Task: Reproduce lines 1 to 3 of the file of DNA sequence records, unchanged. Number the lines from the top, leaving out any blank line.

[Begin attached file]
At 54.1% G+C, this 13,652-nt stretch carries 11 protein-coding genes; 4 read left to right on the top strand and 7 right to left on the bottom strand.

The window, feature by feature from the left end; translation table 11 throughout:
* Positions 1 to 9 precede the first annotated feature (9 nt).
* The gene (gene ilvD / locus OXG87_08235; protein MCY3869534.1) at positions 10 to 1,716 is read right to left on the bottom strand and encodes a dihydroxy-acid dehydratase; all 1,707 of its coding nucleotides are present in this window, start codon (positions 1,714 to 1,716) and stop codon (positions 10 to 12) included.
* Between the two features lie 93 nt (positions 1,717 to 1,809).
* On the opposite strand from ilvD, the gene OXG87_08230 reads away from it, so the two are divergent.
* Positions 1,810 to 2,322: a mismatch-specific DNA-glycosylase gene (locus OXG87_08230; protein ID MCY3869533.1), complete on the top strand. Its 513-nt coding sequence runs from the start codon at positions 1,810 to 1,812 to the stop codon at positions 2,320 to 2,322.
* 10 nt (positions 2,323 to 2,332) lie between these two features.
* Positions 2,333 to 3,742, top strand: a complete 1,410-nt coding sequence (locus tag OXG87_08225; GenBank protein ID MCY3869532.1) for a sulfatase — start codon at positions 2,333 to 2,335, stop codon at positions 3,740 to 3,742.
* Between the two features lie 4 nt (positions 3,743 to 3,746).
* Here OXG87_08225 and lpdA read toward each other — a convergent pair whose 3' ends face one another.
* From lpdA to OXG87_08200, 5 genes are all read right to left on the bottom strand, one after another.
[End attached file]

At 54.1% G+C, this 13,652-nt stretch carries 11 protein-coding genes; 4 read left to right on the top strand and 7 right to left on the bottom strand.

The window, feature by feature from the left end; translation table 11 throughout:
* Positions 1 to 9 precede the first annotated feature (9 nt).